Tossing and turning. Lying awake listening to night-noises. The ever-racing mind. It’s incredibly frustrating to need to sleep and not be able to. We all know how important it is to get a good night’s sleep. After all, when we’re rested, we perform better at our jobs, in our relationships, and at life in general. But sometimes, despite our best efforts, slumber is a distant dream.
Some people talk about “sleep hygiene”—the practice of developing good habits that help you sleep better, so you can remain more alert during the day. Here are four basic principles to follow if you want to improve your sleep hygiene and get the rest you need.
Set your internal clock.
Sleep experts emphasize the importance of our “circadian rhythm,” our 24-hour day-night cycle that influences how much and how well we sleep. The more stable and consistent you can keep you circadian rhythm, the better you will sleep. Here are a couple of ways to help you set your internal clock, so that you can maintain a consistent circadian rhythm:
Do your best to maintain a routine where you go to bed at the same time each night, and get up at the same time every morning. Try to keep this routine even on weekends. Observe a fairly regular schedule for the other activities in your life: meals, exercise, medications, work, etc. That will help your body “expect” certain activities at certain times, including being ready for sleep when the time comes.
Develop sleep rituals.
Find other ways to communicate to your body that it’s time to slow down and sleep. Establish as many healthy pre-sleep habits as you can, so that these rituals can prepare you for restful sleep. Use traditional relaxation techniques, such as a warm bath, a short period of (non-work-related) reading, a cup of caffeine-free tea, meditation/relaxation exercises, etc.
Eat a light snack before bed.
An empty stomach can interfere with sleep. But so can a heavy meal. So find a happy medium, like having a bit of turkey with a glass of milk. Dairy products and turkey contain tryptophan, which naturally induces sleep. Allow yourself a few “planning and review” moments well before bedtime, then let your concerns go. Resist the temptation to review conversations from the day, worry about an upcoming challenge, or plan tomorrow. Instead, get into bed and focus on your breathing and observe your body relaxing.
Create a restful sleep environment.
Don’t ignore the importance of developing the kind of sleep environment that encourages peaceful and lasting slumber. As you think about your own bedroom, give some thought to the four main factors of the sleep environment:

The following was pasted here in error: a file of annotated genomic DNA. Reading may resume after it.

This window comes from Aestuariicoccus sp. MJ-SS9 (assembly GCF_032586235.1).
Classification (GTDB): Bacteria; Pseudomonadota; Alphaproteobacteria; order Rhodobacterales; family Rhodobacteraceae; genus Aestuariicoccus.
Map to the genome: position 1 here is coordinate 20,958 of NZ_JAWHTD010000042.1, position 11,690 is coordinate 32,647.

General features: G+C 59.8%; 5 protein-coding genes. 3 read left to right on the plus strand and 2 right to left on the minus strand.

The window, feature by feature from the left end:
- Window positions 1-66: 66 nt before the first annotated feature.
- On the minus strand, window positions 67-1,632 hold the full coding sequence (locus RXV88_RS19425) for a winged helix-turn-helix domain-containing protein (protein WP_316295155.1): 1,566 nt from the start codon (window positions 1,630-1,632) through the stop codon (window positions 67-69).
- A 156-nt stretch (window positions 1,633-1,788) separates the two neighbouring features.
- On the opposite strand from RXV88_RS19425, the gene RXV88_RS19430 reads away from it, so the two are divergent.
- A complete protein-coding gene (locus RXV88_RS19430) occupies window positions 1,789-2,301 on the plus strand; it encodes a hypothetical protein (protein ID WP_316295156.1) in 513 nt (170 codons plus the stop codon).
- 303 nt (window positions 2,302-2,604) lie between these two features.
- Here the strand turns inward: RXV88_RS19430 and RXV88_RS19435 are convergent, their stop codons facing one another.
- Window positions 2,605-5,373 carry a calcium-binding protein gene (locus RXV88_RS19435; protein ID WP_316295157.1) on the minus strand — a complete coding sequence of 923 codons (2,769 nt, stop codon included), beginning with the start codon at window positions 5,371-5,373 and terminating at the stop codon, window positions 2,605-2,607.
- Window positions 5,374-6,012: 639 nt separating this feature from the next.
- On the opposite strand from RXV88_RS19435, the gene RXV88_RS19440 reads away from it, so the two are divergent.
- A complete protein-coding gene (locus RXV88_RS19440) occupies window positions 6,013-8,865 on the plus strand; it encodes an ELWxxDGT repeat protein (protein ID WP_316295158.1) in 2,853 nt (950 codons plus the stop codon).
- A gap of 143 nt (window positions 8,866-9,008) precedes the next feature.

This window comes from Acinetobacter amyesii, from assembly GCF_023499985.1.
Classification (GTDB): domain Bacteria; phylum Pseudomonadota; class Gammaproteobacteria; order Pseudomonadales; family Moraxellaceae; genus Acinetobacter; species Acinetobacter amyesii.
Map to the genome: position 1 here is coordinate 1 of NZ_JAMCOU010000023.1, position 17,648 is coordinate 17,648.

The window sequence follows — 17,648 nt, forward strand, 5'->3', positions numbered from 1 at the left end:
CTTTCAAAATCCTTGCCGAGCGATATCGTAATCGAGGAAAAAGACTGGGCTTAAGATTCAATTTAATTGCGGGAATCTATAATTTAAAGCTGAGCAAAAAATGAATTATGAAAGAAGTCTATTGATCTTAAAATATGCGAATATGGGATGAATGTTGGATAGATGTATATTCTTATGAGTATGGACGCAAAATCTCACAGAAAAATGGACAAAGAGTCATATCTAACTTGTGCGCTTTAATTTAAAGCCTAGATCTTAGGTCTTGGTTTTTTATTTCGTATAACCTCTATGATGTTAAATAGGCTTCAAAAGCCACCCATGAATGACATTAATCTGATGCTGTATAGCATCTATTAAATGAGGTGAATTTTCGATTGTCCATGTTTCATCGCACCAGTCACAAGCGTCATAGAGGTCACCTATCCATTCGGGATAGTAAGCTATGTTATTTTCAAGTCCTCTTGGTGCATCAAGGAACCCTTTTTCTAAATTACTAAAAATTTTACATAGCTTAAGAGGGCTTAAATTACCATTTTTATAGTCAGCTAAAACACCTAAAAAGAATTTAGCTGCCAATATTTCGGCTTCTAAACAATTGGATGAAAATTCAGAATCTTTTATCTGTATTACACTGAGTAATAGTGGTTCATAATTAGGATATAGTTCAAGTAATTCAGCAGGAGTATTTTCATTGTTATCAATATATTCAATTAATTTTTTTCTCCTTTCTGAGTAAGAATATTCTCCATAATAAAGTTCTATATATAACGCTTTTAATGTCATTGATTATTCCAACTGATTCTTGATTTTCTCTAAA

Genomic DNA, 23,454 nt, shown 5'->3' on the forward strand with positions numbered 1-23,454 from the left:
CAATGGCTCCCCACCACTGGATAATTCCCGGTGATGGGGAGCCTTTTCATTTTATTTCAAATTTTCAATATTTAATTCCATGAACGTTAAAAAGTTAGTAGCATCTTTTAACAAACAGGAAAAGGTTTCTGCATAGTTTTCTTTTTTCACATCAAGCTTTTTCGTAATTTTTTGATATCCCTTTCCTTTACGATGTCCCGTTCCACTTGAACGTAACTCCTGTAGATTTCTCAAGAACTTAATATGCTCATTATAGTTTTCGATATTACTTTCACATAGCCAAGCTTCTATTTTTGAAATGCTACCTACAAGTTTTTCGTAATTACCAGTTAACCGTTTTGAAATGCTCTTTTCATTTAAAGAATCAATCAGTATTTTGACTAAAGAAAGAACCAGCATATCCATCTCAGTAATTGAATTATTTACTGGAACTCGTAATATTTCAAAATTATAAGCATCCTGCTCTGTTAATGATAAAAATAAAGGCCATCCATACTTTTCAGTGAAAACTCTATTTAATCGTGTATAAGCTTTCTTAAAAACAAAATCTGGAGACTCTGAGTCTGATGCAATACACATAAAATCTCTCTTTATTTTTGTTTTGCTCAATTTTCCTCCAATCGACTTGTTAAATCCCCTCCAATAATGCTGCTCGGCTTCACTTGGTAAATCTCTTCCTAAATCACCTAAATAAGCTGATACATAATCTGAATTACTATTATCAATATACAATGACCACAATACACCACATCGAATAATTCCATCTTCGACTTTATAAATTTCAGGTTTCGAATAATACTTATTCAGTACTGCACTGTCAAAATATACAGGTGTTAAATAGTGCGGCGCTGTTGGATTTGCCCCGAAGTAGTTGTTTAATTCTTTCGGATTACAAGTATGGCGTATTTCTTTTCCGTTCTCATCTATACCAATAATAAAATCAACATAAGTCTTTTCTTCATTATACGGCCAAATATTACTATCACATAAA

BED: Make sure you receive plenty of comfort and support from your pillow and mattress. And if you sleep with a partner, the bed needs to be big enough that you each have ample room.
LIGHT: Light is the main cue to the body regarding whether it’s time to sleep or not. Just as the sun signals that it’s time to wake, a dark room sets the expectation that it’s time to sleep. If you find yourself being woken earlier in the morning than you’d like, get a blackout shade or wear a slumber mask.
NOISE: Do all you can to remove sudden, loud noises that can disrupt your sleep. If for some reason you can’t remove the noises, think about wearing earplugs or using some sort of “white noise” machine, like a fan or an air-conditioner.
TEMPERATURE: A hot room can be uncomfortable and keep you from sleeping. Most people do much better with a cooler room with plenty of covers.
Just as there are ways to create the opportunity for consistently good sleep, there are also plenty of activities that arouse the body and give you the kind of energy that makes it difficult to sleep. Here are some suggestions to help you pay attention to sleep-blockers with the potential to keep you up longer than you’d like:
Avoid the use of cigarettes and caffeine close to bedtime or during the evening. Both are stimulants, and smoking can leave you wired, just when you need your body to begin relaxing into sleep.
Don’t vigorously work out just before bed. Regular exercise is helpful in terms of creating the ability to sleep, but try to work out during the morning or afternoon. A late-night game of basketball or a long post-dark run might be fun and feel good, but once it comes time to get into bed you may regret getting your body wound up. Avoid television or loud music right before bed. Both of these stimulate, rather than setting the stage for sleep.
Don’t nap during the daytime, unless it’s for a short period of time. Many people take “power naps” of 10 to 20 minutes and find them very refreshing. Naps like these shouldn’t affect your night-time sleep much at all, as long as you take them early enough in the day. But you’re asking for night-time trouble if you nap for more than an hour during the day.
Avoid eating large meals and spicy foods before bedtime. Asking your body to work hard at digestion is not conducive to sleep.
Don’t use alcohol as a sleep-aid. There are several potential problems with becoming dependent on a substance to help you rest. Plus, alcohol can disturb your sleep once you’ve gone to sleep, and it can also further exacerbate sleep disorders like sleep apnea.
One final suggestion: If you’ve been in bed for more than 20 minutes and haven’t fallen asleep yet, don’t just lie there becoming more and more frustrated. Instead, get out of bed and take a few minutes to do something that will slow you down. Sit quietly in the dark; slowly eat a handful of nuts; read the “Do not remove this tag” tag attached to your pillow. Do whatever it takes to change your internal state, so you can then sleep deeply and peacefully all night long.